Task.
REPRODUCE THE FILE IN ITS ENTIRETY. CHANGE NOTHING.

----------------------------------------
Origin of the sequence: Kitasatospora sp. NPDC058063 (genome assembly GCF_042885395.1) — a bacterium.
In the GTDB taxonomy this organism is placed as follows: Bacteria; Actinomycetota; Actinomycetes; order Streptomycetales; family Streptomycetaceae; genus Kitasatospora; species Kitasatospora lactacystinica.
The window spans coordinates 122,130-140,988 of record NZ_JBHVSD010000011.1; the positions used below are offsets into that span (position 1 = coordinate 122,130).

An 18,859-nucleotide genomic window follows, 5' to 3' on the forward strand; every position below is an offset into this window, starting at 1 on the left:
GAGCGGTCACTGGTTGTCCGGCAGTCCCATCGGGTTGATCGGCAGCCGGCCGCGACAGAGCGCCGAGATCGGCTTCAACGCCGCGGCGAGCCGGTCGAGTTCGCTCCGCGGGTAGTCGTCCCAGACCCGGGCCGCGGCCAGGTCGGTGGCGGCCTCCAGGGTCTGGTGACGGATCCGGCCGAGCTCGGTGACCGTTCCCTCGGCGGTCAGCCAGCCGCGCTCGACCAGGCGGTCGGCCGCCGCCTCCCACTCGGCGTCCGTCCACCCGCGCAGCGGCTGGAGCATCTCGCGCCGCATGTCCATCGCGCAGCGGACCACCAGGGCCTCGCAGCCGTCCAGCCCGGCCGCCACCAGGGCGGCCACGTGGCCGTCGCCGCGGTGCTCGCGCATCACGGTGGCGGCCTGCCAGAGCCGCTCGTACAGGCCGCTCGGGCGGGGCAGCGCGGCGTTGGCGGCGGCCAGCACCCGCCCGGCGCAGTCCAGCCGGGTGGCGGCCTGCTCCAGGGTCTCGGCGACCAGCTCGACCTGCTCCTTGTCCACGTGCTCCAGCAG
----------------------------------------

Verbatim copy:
Origin of the sequence: Kitasatospora sp. NPDC058063 (genome assembly GCF_042885395.1) — a bacterium.
In the GTDB taxonomy this organism is placed as follows: Bacteria; Actinomycetota; Actinomycetes; order Streptomycetales; family Streptomycetaceae; genus Kitasatospora; species Kitasatospora lactacystinica.
The window spans coordinates 122,130-140,988 of record NZ_JBHVSD010000011.1; the positions used below are offsets into that span (position 1 = coordinate 122,130).

An 18,859-nucleotide genomic window follows, 5' to 3' on the forward strand; every position below is an offset into this window, starting at 1 on the left:
GAGCGGTCACTGGTTGTCCGGCAGTCCCATCGGGTTGATCGGCAGCCGGCCGCGACAGAGCGCCGAGATCGGCTTCAACGCCGCGGCGAGCCGGTCGAGTTCGCTCCGCGGGTAGTCGTCCCAGACCCGGGCCGCGGCCAGGTCGGTGGCGGCCTCCAGGGTCTGGTGACGGATCCGGCCGAGCTCGGTGACCGTTCCCTCGGCGGTCAGCCAGCCGCGCTCGACCAGGCGGTCGGCCGCCGCCTCCCACTCGGCGTCCGTCCACCCGCGCAGCGGCTGGAGCATCTCGCGCCGCATGTCCATCGCGCAGCGGACCACCAGGGCCTCGCAGCCGTCCAGCCCGGCCGCCACCAGGGCGGCCACGTGGCCGTCGCCGCGGTGCTCGCGCATCACGGTGGCGGCCTGCCAGAGCCGCTCGTACAGGCCGCTCGGGCGGGGCAGCGCGGCGTTGGCGGCGGCCAGCACCCGCCCGGCGCAGTCCAGCCGGGTGGCGGCCTGCTCCAGGGTCTCGGCGACCAGCTCGACCTGCTCCTTGTCCACGTGCTCCAGCAG